The Joys of Life in the Slow Lane

Have you ever caught yourself getting frustrated at your internet speed, or how long someone is taking to respond to an email, or the snail’s pace of a delivery?

Slow Lane

In the era of instant gratification, it’s hard to remember that it was not always this way. Those emails and files that are cluttering up your outbox? Not that long ago they would have taken weeks to get to the other side of the world, not seconds. And unless you were part of the upper crust, there was no such thing as having chef-made meals delivered straight to you at the press of a button.

Fast food, fast technology, fast conversations – while the pace of life speeds up, there is a growing movement that promotes the benefits of taking it slow for a change.

The slow movement

The ‘slow movement’ is a collective noun for groups of people who advocate a variety of ‘slow’ – i.e. manual, old-school, physical-effort-required – ways to do things. Slow advocates believe it’s the secret to alleviating that “stop the world – I want to get off!” feeling.i

Perhaps the most prominent one you might have heard of is ‘slow food’. The slow food movement has been around since the late ‘80s, when Italian food writer and social activist Carlo Petrini began writing newspaper articles to draw a stronger link between local agriculture and the food ending up on people’s tables.ii Today, there’s a coordinated slow food movement on our shores too: Slow Food in Australia hosts festivals, conferences and events through local chapters all across the country.iii

Food is far from the only facet of our lives that the slow movement has touched. ‘Slow cities’ have sprung up where traditional ways of doing things are valued. Slow movement advocates promote the joys of slow travel – taking the time to become part of local life and connect to a place and its people on your travels. It is an approach that you can use in your everyday life to get a bit of respite from the modern plague of ‘busyness’.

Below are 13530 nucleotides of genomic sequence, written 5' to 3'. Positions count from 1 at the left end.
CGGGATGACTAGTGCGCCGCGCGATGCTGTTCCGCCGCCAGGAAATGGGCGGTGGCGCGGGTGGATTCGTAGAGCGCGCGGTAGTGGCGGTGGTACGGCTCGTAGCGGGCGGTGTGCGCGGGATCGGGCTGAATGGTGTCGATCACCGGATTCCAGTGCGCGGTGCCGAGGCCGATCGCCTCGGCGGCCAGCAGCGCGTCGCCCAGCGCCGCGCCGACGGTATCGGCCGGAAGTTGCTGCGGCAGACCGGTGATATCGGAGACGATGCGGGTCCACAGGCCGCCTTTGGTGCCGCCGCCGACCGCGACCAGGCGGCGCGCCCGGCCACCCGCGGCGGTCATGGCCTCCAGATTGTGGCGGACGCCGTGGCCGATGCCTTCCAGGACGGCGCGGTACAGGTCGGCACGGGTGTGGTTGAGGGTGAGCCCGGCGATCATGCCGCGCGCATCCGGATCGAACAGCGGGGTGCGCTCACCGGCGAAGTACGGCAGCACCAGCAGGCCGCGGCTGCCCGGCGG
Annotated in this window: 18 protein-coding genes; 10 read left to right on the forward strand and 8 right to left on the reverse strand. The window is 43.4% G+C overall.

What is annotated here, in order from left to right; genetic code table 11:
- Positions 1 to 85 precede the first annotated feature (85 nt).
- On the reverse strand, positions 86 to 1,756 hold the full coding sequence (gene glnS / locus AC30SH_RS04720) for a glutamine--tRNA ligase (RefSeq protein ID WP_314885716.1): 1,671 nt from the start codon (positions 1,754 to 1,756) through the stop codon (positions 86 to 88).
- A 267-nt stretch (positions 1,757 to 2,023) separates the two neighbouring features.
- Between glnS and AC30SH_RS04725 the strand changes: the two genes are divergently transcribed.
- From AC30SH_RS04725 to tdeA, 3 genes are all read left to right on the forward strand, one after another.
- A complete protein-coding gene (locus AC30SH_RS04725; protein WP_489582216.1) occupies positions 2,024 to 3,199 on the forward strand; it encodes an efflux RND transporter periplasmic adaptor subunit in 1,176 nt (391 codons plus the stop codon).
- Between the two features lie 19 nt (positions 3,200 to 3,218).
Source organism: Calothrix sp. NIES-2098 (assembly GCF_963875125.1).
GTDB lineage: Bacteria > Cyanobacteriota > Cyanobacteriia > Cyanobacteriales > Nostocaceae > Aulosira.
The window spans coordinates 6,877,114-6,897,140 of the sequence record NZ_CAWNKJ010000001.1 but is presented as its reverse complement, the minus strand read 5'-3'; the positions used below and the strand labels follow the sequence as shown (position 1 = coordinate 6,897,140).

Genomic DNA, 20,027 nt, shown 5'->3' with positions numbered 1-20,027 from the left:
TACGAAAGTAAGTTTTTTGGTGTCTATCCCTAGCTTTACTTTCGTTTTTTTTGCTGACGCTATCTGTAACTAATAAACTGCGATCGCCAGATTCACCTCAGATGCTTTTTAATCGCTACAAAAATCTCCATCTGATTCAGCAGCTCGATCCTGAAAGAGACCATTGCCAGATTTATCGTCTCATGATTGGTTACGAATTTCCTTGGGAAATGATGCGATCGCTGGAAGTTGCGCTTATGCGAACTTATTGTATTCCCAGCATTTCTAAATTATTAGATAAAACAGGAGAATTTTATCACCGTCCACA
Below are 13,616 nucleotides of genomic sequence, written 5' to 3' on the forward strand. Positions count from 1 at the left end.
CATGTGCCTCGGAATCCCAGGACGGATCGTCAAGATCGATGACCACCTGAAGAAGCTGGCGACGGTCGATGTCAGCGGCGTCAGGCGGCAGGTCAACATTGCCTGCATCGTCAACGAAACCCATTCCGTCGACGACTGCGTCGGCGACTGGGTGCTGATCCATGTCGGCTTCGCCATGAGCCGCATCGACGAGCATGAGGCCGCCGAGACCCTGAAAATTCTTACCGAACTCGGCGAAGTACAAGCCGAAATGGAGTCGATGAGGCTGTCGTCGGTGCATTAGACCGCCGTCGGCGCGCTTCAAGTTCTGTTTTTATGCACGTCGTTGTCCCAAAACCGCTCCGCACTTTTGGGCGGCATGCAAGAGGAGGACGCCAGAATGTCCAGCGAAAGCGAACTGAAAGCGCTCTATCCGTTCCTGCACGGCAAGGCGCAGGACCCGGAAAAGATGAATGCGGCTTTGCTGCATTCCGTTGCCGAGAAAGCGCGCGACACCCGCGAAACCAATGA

Slowing your pace and being more productive

While it seems like a contradiction to suggest that we can be more effective when we take it a little slower, there are some real advantages in taking a more measured, methodical approach to a task.

We have two systems that drive the way we respond to situations. One is fast and automatic (our “sympathetic” nervous system that has evolved to help us survive threats – think ‘fight or flight’ responses) and the other is slower and more logical (our “parasympathetic” nervous system which supports rational thought). Approaching things more slowly puts our logical mind into the driver’s seat, which enables us to think though our choices and avoid making the mistakes that occur when we react quickly. Taking your time working on a dedicated task can also help you feel a sense of calm and relaxation that you certainly won’t get while you are frantically multitasking.

Find what you love and take it slow

The key to enjoying life in the slow lane every once in a while is to find at least one thing you love doing the old-fashioned way, and set aside some time to linger over the task.

It’s not everyone’s cup of tea to get up at the crack of dawn on a Sunday to wander around at a farmer’s market. But you might be up for chucking a bunch of seasonal ingredients in the slow cooker in the morning and coming home to a house that smalls great and a pot full of meltingly tender meat and veg.

And while you might not want to take up woodworking to make your own furniture and cabinetry – especially if you’re already a die-hard IKEA fan – there’s nothing quite like the satisfaction of fixing something that was broken or creating something from scratch.

Perhaps think about skipping that extra half hour of telly in favour of something screen free – some reading, sketching, or even a bit of meditation if you’re ready to really get down to it.

Pottering around in the garden and growing your own produce can also be very satisfying. Watching buds unfurl and seeds emerge from the ground over a period of weeks and months is a form of meditation in itself.

Of course one of the easiest ways to take it slow is to go for a stroll. So get off that treadmill and feel good about taking it easy.




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